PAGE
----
Millennials and Gen-Z Prefer Environmentally Friendly Hotels

Reducing your hotel brand’s environmental impact may affect your bottom line in a very positive way. According to a global online study from Nielsen, 66% of respondents said they’re willing to pay more for products and services that come from companies committed to positive social and environmental impact, up from 55% in 2014 and 50% in 2013.

 

Younger generations share this sentiment at an even higher rate, as almost 75% of Millennials and Gen Z said they would be willing to pay extra for sustainable offerings, up from around 50% in 2014.

“When it comes down to financial commitment, a sustainable sentiment shifts to one of increased social awareness and responsibility,” said Nielsen’s SVP Public Development and Sustainability Grace Farraj. “Marketers need to connect messaging with the causes that matter most to consumers and that also align with their brand.”

Diana Verde Nieto, co-founder and CEO of Positive Luxury, adds to the conversation, “Millennials are twice as likely to support brands with strong management of environmental and social issues,” she says. “And they expect brands to not only manage their impact but communicate it.”

Being environmentally conscious is more than a trend, it’s a core hotel brand trait that is attracting more and more Millennial and Gen-Z guests. If your hotel culture isn’t there yet, it might be time to start making some adjustments in the area of sustainability, the environment and eco-friendly products. For example:

 

Recycling Bins in Guest Rooms

For people used to recycling, throwing everything into one trash bin can be downright uncomfortable. One option to reduce your portfolio’s carbon footprint is to add a sorted trash system – one basket with two plastic bins nestled inside – to your guest rooms and give your guests the option to recycle. Guests will likely appreciate your environmental thoughtfulness, plus these inexpensive systems can also help your employees with sorting out the recyclables.

Quit Disposables

Many guests have come to expect those single-use bottles in your guest room bathrooms, but that practice could benefit from an eco-friendly overhaul. Consider investing in refillable shampoo, conditioner and soap dispensers to cut down on plastic usage and waste. Similarly, switching from plastic-wrapped plastic glasses and paper coffee cups to reusable glassware or plastic cups is another eco-friendly alternative.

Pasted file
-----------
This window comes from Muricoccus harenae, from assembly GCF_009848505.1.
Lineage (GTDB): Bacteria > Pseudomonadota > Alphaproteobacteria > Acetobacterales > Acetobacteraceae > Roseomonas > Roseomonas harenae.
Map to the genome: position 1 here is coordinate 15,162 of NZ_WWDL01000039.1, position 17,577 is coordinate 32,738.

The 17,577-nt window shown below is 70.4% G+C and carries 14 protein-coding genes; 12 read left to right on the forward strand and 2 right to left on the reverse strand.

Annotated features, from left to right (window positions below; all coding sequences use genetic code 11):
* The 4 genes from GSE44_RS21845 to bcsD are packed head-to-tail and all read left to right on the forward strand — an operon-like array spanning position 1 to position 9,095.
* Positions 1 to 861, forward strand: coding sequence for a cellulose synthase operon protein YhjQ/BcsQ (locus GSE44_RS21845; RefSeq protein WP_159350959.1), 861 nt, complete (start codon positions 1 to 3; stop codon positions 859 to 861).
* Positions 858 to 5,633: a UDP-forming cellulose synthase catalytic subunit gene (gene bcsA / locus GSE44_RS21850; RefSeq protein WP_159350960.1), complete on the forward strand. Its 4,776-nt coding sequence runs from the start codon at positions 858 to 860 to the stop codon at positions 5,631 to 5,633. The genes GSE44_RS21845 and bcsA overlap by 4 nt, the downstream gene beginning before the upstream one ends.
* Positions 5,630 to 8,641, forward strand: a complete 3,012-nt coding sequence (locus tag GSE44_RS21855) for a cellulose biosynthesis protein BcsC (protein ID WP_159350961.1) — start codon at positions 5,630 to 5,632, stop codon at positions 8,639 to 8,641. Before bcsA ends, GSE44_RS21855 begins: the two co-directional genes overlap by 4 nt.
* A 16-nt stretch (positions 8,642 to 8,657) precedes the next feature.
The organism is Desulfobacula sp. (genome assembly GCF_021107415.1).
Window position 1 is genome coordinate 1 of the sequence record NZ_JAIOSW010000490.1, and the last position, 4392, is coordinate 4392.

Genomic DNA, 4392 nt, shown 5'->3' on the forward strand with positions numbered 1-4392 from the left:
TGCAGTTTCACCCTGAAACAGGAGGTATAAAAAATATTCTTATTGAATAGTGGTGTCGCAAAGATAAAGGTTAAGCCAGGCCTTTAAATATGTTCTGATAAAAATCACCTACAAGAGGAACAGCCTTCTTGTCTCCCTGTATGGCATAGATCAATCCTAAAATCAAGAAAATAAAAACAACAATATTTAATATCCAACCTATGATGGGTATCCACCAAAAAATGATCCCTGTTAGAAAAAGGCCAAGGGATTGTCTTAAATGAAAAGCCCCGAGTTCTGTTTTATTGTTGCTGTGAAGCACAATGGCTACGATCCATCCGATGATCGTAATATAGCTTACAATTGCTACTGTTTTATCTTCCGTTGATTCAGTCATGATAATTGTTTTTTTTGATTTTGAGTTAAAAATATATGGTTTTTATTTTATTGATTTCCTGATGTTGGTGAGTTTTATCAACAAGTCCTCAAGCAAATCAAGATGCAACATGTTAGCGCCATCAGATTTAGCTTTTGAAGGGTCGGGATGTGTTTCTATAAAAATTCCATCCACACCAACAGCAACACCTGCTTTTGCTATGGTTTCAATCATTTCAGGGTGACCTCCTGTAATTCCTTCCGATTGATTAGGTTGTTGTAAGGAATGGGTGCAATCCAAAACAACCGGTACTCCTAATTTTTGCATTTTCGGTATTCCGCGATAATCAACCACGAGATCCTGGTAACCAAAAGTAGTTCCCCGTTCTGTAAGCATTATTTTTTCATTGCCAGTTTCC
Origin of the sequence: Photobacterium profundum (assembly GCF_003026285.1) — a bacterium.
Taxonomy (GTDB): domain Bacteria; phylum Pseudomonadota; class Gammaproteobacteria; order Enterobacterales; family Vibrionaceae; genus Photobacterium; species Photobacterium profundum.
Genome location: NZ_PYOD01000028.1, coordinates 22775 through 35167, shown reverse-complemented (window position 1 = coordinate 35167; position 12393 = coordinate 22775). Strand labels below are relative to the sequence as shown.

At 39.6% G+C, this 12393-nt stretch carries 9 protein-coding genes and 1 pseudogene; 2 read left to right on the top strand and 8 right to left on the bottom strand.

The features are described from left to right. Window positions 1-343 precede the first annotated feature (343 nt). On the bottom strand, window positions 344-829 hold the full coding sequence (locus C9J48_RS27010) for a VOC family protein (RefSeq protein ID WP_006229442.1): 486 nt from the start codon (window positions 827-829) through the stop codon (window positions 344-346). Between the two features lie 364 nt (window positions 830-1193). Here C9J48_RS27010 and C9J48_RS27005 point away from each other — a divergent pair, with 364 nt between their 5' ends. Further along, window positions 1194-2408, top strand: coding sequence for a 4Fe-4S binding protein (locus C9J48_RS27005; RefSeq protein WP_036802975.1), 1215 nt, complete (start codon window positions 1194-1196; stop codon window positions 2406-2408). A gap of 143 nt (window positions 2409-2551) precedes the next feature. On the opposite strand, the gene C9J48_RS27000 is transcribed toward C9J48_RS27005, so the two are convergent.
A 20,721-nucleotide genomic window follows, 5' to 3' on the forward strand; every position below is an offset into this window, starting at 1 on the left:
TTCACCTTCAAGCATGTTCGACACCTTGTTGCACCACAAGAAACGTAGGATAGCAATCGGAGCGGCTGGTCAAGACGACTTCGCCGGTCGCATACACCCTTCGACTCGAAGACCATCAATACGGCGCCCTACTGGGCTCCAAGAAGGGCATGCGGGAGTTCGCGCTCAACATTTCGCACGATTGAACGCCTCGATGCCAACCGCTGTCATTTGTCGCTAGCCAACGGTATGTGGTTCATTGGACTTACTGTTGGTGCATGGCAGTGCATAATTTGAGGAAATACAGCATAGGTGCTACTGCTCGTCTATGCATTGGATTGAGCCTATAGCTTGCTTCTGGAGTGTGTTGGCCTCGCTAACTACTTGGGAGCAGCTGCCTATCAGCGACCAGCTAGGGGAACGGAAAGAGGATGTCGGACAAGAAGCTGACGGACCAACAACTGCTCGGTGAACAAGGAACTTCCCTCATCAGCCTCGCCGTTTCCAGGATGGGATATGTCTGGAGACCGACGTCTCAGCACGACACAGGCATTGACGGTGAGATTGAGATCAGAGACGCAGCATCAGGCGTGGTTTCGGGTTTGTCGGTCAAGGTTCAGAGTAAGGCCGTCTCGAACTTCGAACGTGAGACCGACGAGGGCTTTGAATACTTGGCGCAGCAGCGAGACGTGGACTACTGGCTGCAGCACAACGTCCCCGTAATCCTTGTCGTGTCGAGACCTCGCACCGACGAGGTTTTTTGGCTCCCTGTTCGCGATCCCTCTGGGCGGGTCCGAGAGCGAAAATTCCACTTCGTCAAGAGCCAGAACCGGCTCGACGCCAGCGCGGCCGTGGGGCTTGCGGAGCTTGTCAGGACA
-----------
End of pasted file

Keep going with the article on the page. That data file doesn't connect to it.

Eliminate Plastic Key Cards

Contemporary keycards are made from PVC-based plastic manufactured using a highly toxic process. Meanwhile, technology has eliminated the need for the plastic keycard via mobile key solutions, like OpenKey that are being adopted by the leading hotel brands around the world. Your hotels can cut down on environmental waste and offer guests a whole new world of convenience by making better use of the phone in their pocket.

Intro To Mobile Key: A Resource Guide For Hoteliers

With OpenKey, your guests use their smartphones for guest room access, which means fewer lost (and thrown away) room keys. In addition, guests enjoy the convenience of a streamlined check-in process and an enhanced overall experience.

Reuse Towels and Linens

Although many guests likes fresh towels and linens, most people use these items over and over at home. By encouraging your guests to reuse their towels, sheets, and bedding, housekeeping can reduce their use of the washing machines, water, soaps and electric dryers every day. Using a branded program like Project Planet is an easy way to ask your guests to participate and show them your hotel cares.

Go Green Behind the Scenes, As Well

Consider providing your guests – and your employees – with a safer, more natural environment by switching from conventional cleaning supplies to green and/or bio-based products. Chlorine- and petrochemical-based cleaners can be harsh on skin and eyes, not to mention an unnecessary source of pollution. Another idea is to begin a recycling program for the hazardous materials found in fluorescent bulbs, batteries and lighting ballasts and dispose of them responsibly through licensed service providers.

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Nielsen’s Grace Farraj sums up the importance of making an environmental shift in your organization perfectly. “Brands that establish a reputation for environmental stewardship among today’s youngest consumers have an opportunity to not only grow market share but build loyalty among the power-spending Millennials of tomorrow.”

 

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